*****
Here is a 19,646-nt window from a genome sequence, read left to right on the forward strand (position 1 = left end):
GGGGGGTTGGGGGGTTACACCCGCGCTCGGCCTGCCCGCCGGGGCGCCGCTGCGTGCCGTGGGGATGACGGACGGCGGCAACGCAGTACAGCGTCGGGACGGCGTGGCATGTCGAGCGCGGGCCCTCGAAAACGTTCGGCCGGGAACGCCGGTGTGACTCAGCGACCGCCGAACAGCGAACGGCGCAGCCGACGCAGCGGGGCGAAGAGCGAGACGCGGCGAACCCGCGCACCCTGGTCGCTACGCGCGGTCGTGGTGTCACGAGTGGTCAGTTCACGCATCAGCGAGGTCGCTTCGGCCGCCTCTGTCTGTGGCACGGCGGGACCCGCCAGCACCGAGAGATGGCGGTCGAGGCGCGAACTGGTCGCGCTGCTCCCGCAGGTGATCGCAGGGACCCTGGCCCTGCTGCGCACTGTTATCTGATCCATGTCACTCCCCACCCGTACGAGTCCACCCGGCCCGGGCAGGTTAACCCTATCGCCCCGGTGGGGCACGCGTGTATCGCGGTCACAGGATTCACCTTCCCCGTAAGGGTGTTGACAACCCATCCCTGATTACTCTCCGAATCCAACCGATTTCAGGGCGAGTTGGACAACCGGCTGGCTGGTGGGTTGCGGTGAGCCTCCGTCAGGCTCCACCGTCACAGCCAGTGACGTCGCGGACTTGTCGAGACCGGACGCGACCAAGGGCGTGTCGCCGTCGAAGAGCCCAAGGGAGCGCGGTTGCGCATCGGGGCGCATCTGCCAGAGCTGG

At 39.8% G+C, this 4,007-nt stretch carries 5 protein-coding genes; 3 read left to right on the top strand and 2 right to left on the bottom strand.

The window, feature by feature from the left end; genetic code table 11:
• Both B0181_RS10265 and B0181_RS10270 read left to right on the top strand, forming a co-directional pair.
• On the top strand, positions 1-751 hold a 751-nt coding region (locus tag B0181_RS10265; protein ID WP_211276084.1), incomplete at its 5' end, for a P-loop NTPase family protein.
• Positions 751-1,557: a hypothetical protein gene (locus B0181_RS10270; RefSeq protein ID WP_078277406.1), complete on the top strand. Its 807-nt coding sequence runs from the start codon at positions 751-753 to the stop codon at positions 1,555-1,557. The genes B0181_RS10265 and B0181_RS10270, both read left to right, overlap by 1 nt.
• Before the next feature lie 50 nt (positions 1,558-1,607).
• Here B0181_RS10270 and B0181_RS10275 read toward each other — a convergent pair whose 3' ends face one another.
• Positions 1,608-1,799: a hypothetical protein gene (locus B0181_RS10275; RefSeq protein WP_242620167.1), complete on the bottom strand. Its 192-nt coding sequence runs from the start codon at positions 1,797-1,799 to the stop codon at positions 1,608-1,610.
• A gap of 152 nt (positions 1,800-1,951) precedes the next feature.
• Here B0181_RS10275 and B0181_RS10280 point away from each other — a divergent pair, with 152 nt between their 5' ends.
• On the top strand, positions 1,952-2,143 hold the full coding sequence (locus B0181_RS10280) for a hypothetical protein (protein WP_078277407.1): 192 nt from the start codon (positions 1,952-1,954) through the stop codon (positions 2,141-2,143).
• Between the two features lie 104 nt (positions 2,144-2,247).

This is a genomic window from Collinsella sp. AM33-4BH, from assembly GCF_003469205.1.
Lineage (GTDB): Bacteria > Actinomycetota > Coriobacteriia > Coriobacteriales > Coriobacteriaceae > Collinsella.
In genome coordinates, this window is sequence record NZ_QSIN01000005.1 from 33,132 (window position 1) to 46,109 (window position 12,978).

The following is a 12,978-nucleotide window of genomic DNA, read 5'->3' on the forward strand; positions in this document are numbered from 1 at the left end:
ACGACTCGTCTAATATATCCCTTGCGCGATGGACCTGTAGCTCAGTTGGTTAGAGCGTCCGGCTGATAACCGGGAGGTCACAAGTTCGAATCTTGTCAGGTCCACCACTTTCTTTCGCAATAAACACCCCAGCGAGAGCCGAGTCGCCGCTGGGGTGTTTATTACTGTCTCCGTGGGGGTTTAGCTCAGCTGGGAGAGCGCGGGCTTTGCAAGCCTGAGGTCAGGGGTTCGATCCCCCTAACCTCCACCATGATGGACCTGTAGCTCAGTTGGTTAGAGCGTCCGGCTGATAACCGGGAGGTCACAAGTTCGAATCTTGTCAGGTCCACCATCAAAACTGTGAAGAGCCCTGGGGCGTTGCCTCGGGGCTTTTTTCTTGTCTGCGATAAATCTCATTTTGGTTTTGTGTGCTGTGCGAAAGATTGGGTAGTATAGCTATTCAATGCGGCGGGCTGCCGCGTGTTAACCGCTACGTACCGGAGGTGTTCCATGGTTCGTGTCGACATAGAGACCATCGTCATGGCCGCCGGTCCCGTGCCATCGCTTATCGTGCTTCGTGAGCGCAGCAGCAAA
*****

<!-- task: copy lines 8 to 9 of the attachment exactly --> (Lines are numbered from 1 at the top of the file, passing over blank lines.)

• Before the next feature lie 50 nt (positions 1,558-1,607).
• Here B0181_RS10270 and B0181_RS10275 read toward each other — a convergent pair whose 3' ends face one another.